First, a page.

What can Asthma & Autism tell us about Science and the Media?
Do Vaccinations Cause Autism?
This is a hotly debated question. I can’t tell you which side of this argument is right or wrong. However, this debate provides a clear demonstration showing how easily societal beliefs can be shaped by powerful special interests and a sensationalizing media.
Perhaps the most recognized link between vaccinations and autism was developed in a study by Dr. Andrew Wakefield published in 1998. The results received widespread media coverage warning of a new scientifically proven danger to our health. Environmental organizations added to public fear with warnings that many vaccinations have a preservative using trace amounts of mercury.
Due in no small part to the media coverage generated by the Wakefield study, many parents around the globe stopped vaccinating their children against easily preventable, deadly diseases. Who could blame them?
Twelve years after the sensationalized warnings first appeared, medical journals around the globe apologized for publishing the Wakefield study calling it “the most appalling catalog and litany of some of the most terrible behavior in any research…” It turns out Dr. Wakefield’s study involved only 12 children and 5 of those children had been previously diagnosed with behavioral problems. Timelines in the study were also manipulated to show a cause-and-effect relationship. What is even more troubling—two years prior to his study, Dr. Wakefield joined the payroll of a law firm hoping to sue the vaccine industry. One year prior to releasing the study, Dr. Wakefield filed a patent for a new vaccine to replace the old vaccine.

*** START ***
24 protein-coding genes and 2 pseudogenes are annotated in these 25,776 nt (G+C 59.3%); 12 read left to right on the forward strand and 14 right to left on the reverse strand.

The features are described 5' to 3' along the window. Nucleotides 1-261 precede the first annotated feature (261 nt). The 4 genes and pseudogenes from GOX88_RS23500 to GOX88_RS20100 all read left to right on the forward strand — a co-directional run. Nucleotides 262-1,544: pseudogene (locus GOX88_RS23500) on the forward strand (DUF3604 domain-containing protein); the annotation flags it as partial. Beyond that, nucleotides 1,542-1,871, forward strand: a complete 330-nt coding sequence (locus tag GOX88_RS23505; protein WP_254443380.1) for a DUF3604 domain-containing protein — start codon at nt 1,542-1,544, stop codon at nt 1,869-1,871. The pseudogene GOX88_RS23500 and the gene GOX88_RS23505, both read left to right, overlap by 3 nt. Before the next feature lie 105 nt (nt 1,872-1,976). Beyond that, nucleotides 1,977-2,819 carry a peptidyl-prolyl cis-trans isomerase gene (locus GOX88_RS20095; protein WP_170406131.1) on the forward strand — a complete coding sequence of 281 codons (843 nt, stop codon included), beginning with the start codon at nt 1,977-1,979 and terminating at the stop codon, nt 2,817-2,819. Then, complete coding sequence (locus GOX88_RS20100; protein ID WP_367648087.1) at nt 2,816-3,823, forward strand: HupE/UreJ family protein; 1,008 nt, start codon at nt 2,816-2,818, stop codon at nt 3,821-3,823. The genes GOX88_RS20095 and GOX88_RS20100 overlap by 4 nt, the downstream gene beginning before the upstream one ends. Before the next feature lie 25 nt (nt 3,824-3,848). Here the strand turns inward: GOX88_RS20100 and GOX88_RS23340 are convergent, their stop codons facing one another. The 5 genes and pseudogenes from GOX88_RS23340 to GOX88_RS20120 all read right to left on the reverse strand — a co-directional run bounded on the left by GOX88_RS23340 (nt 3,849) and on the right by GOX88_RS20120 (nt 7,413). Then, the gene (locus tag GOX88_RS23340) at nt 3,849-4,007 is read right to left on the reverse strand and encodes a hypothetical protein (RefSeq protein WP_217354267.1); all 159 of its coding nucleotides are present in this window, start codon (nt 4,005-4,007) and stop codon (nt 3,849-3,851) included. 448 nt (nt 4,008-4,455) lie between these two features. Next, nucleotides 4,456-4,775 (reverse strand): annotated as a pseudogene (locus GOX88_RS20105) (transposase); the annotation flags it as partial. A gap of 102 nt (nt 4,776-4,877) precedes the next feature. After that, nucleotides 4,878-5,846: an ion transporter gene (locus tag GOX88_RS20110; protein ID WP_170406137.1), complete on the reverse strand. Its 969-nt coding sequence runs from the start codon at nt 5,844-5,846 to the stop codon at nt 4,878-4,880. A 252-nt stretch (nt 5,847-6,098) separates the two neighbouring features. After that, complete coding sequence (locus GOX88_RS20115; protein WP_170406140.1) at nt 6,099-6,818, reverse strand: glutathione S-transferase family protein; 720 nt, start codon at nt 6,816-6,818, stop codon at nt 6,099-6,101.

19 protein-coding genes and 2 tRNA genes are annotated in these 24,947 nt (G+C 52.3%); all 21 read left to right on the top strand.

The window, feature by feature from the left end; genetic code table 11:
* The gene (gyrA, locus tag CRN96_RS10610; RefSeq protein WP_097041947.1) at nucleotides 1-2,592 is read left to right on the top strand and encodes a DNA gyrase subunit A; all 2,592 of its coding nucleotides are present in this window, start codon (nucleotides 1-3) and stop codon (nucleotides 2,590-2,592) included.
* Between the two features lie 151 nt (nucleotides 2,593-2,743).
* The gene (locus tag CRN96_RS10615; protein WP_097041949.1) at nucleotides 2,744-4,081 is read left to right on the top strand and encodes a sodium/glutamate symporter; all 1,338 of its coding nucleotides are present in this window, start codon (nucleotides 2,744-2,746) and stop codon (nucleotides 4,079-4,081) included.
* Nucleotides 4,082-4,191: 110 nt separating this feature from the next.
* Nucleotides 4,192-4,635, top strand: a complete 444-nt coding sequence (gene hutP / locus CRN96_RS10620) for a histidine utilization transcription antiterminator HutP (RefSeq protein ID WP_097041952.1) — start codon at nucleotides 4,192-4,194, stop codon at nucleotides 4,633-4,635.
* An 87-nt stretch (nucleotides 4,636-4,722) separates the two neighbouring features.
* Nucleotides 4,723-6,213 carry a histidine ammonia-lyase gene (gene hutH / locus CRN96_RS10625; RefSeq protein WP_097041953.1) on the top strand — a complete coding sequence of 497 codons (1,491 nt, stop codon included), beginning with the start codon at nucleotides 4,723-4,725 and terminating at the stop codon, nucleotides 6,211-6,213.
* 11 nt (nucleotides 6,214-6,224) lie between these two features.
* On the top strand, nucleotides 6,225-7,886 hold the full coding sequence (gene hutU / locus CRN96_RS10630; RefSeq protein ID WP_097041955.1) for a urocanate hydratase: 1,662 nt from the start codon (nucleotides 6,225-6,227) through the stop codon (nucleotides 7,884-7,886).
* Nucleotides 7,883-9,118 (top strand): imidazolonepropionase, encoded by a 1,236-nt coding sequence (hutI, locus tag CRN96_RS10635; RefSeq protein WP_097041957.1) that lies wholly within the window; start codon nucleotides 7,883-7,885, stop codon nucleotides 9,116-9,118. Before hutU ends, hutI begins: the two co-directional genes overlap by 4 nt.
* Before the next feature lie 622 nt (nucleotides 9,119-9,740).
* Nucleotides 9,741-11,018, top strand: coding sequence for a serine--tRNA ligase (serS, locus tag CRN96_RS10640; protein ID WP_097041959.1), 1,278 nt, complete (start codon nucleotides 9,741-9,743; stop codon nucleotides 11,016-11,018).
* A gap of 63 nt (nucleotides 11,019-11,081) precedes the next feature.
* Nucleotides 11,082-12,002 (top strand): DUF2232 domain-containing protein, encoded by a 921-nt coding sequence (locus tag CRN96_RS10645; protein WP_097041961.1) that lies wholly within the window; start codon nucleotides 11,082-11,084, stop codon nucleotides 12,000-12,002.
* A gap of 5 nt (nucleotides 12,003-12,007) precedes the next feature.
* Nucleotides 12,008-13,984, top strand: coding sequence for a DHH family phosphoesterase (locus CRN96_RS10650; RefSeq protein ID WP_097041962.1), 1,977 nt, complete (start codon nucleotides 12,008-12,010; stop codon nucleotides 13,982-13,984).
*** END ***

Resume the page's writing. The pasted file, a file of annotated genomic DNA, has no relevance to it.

By all appearances, the Wakefield study was a horrific fraud, but the damage was done. The results have been tragic. Measles outbreaks are reoccurring with a vengeance. Every year 242,000 children die from this easily preventable disease. From 2005 to 2010 in New York and Connecticut, the number of unvaccinated children doubled. During the same time period, the number of unprotected children in New Jersey increased seven fold. In California, whooping cough has returned to levels not seen since 1958. In July 2013 and again in early 2015, major newspapers carried front-page articles regarding deadly measles outbreaks.
Our reaction environmental warnings based on “independent” medical research often does far more harm than good.